The campaign was supported by HRH the Duke of York, who agreed to sponsor the campaign. His sponsorship was covered in Hello! magazine and he is still usually seen wearing his green FULL STOP badge.

Other wellknown people have also been spotted wearing the badge, for example Bill Gates, Alan Shearer and the cast of Casualty. This not only legitimises the cause and the badge as a symbol of the cause; highly visible people like this also act as an ongoing reminder of the FULL STOP cause.

Six hundred thousand people signed and returned the pledge. The NSPCC pledge was sent to 23 million homes across England. This asked people to demonstrate their commitment to the FULL STOP cause by signing the pledge.

Moreover, the majority of the 600,000 who signed and returned the pledge went on to become active fundraisers or campaigners. In other words for a relatively modest budget the campaign had garnered a real response.


In summary the FULL STOP advertising campaign was successful because it discovered and understood that, despite being concerned, people find it hard to become involved with this issue and so can tend to distance themselves. By finding the way to let them understand the issue in more detail than ever before, we created advertising with dramatic results.

    1. Outstanding public awareness: 33% increase in spontaneous awareness; almost twothirds of population claimed to have seen the advertising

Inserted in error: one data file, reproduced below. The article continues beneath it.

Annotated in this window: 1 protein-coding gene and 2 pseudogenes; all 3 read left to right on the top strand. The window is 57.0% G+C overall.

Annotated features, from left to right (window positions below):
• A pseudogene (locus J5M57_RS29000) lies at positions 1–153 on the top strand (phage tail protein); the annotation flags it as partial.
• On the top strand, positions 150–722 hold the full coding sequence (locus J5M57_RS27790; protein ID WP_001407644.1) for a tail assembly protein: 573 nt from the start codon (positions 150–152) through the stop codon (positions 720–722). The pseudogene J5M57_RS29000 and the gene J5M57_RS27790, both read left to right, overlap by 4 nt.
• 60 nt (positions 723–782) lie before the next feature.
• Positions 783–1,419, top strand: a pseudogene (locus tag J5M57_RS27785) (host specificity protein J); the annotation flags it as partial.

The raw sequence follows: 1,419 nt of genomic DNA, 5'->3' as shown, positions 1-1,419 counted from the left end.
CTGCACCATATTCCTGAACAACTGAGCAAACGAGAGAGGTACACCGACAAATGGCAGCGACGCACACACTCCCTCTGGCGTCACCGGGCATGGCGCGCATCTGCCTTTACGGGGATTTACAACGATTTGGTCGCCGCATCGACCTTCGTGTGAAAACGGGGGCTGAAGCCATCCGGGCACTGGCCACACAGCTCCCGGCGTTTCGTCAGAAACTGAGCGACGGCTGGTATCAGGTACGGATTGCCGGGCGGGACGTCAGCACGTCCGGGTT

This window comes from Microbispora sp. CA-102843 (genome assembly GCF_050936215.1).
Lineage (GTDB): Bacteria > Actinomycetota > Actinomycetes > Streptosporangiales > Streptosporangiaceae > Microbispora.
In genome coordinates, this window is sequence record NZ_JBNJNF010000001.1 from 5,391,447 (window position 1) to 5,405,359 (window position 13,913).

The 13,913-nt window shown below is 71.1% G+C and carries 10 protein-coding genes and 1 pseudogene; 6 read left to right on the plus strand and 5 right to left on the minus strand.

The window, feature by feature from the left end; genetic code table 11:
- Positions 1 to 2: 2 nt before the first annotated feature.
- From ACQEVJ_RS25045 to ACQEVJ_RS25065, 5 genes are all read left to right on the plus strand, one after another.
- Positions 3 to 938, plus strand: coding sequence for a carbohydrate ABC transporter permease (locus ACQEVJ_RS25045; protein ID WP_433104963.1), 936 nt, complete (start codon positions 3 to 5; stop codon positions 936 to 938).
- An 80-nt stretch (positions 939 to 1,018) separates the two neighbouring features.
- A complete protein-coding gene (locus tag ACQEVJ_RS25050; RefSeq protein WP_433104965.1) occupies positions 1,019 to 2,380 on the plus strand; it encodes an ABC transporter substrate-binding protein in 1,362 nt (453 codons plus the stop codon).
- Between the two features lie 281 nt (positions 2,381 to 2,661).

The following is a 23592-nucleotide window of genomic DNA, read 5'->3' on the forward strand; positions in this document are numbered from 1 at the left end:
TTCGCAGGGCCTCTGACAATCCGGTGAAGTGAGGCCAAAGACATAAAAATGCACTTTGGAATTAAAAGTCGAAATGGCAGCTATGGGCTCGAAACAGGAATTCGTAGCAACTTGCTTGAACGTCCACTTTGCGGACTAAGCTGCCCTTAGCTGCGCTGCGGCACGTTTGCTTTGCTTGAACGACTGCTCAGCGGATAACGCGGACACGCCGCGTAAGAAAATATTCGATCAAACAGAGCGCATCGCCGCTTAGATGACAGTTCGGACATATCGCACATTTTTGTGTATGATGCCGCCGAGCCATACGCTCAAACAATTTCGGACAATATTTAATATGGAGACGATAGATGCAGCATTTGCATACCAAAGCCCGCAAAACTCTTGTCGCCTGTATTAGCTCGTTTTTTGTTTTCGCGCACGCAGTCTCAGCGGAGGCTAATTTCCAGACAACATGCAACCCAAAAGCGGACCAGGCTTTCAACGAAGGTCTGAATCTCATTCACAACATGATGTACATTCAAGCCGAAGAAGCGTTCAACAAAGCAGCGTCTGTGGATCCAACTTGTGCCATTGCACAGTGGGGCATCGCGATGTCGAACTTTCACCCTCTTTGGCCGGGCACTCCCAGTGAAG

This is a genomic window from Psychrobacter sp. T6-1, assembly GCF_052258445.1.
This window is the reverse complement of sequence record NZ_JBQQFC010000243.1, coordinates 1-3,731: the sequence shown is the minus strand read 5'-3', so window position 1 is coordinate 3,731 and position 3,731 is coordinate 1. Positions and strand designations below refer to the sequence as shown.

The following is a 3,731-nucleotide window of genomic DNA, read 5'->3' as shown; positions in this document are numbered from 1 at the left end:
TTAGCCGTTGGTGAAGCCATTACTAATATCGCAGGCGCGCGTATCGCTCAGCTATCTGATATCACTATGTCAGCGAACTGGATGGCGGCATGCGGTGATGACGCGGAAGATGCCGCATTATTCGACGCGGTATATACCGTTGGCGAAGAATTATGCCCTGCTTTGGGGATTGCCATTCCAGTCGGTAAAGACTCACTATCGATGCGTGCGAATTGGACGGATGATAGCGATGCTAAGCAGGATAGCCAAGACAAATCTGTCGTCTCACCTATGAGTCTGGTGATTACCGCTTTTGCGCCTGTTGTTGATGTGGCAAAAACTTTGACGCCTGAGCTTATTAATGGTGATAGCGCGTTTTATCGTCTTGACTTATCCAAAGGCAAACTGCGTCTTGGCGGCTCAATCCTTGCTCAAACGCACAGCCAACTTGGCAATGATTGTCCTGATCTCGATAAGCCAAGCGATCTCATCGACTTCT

2. A dramatic upturn in peoples perceptions of their propensity to donate from 31% to 39%
    3. Outstanding media coverage demonstrating the beginning of social debate:
    • featuring in 71 TV programmes (53 of these national)
    • radio coverage to keep Talk Radio on air from 6.00am to 7.30pm without a break
    • a quarter of a mile of print coverage
4. A 300% increase in the number of calls to the NSPCC Helpline compared with pre campaign
5. A positive response from national NSPCC staff
6. Extremely positive response from NSPCC staff working directly with victims and potential victims of abuse
7. Attainment of a comparable level of awareness to major FMCG brands
8. A show of public commitment via the FULL STOP pledge 600,000 signed and returned the pledge, the majority of whom have become active campaigners and fundraisers
9. A show of commitment from the public and wellknown figures via the green FULL STOP badge.




Source: NSPCC/NOP Annual Donor Survey, 1998














FIGURE 6: A very favourable comparison with previous NSPCC ADVERTISING CAMPAIGNS

Source: NSPCC/NOP Awareness Tracking




FIGURE 8: nspcc's decline in penetration switched to an incline in 1999

Source: NSPCC/NOP Annual Donor Survey